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The Cup of Djemscheed (a cup used for divination in Persia)

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The Cup of Djemscheed (a cup used for divination in Persia)

Post  LyxisMorgan on Tue 3 Jan 2012 - 15:10

The Djemscheed also known as The cup of Jamshid, or “Jaam-e Jam” in Persian.

The cup has also been called Jam-e Jahan nama, Jam-e Jahan Ara, Jam-e Giti nama, and Jam-e Kei-khosrow. The latter refers to Kaei Husravah in the Avesta, and Sushravas in the Vedas.

It was a divination cup which, in Persian Mythology, was long possessed by the rulers of ancient Greater Iran and has been the subject of poems and myths in ancient Persia.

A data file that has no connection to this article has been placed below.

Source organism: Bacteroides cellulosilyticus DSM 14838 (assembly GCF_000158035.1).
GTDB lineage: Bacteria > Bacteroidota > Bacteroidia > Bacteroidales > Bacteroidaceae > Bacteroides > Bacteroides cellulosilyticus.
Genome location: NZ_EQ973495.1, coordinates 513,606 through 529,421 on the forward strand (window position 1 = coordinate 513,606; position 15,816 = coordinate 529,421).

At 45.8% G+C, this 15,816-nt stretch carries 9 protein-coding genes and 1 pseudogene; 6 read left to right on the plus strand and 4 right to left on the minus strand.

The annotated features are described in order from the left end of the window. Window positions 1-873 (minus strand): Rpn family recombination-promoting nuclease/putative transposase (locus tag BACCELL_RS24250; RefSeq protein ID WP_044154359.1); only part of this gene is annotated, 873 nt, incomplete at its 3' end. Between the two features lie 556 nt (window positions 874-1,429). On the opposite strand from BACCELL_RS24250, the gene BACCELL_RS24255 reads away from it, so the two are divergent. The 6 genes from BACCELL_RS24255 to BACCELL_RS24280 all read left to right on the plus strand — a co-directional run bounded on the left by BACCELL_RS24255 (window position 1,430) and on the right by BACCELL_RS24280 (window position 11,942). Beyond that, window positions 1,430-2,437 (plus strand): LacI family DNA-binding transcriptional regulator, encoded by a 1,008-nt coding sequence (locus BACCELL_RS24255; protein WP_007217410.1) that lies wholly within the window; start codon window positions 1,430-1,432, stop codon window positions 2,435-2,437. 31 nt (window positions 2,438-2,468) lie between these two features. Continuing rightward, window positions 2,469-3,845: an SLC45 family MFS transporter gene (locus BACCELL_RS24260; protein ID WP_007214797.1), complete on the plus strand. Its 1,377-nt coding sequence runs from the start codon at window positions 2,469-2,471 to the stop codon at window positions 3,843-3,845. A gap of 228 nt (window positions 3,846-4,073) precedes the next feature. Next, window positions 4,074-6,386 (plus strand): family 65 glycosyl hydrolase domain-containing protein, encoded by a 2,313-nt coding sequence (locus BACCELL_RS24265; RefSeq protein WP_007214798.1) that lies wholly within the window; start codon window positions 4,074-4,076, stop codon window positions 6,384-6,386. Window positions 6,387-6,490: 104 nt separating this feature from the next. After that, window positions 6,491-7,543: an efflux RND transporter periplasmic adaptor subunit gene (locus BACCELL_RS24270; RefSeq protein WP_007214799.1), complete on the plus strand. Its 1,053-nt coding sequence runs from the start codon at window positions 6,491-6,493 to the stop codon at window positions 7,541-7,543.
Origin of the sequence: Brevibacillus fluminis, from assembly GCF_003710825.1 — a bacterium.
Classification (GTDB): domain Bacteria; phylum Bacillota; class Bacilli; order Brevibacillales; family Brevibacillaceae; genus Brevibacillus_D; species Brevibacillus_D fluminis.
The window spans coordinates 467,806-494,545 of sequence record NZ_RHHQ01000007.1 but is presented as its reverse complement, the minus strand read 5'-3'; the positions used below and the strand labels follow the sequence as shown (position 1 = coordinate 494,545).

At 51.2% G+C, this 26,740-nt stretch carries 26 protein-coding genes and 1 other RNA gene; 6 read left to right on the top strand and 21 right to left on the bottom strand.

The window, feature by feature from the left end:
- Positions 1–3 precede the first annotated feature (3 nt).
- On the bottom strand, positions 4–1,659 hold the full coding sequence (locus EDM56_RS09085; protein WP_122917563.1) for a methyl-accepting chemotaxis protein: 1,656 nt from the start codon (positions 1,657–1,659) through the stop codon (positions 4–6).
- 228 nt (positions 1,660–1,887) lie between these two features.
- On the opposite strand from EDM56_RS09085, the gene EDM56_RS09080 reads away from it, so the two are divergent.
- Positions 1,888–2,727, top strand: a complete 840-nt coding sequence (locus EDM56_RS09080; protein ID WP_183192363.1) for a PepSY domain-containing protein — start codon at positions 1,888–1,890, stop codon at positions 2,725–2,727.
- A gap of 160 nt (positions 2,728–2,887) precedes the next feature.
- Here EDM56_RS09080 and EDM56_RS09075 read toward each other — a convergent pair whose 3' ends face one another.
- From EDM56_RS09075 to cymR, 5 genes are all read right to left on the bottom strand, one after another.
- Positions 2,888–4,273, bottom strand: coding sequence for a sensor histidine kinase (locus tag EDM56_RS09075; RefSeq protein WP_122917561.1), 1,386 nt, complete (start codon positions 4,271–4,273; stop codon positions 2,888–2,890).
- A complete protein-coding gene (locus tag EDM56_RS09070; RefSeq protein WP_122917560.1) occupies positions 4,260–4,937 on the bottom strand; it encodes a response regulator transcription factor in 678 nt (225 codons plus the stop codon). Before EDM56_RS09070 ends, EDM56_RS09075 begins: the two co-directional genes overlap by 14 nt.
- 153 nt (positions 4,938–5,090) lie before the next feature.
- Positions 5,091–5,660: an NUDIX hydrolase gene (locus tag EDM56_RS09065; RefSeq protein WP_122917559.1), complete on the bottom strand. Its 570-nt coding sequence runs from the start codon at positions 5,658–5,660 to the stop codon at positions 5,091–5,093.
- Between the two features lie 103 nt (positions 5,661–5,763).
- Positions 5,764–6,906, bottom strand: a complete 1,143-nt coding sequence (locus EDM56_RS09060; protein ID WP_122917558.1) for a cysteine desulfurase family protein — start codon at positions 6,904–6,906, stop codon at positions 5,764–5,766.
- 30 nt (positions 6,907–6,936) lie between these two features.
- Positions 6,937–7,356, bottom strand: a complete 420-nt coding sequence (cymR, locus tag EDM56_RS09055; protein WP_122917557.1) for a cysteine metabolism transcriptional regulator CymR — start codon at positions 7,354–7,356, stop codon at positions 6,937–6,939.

It was thought to have been found while digging the foundations of Persepolis. The cup ("Jām") was said to be filled with the elixir of immortality and was used in scrying. It was said that within the cup it mirrored the whole world and that one could observe all the seven heavens of the universe by looking into it. All good and evil was revealed within the cup and divinations within the Cup were said to reveal deep truths. The Persians put great faith in these revelations; and attributed the prosperity of their empire to the possession of this famous cup.

Sometimes, especially in popular depictions such as The Heroic Legend of Arslan, the cup has been visualized as a crystal ball. Helen Zimmern's English translation of the Shahnameh uses the term "crystal globe".

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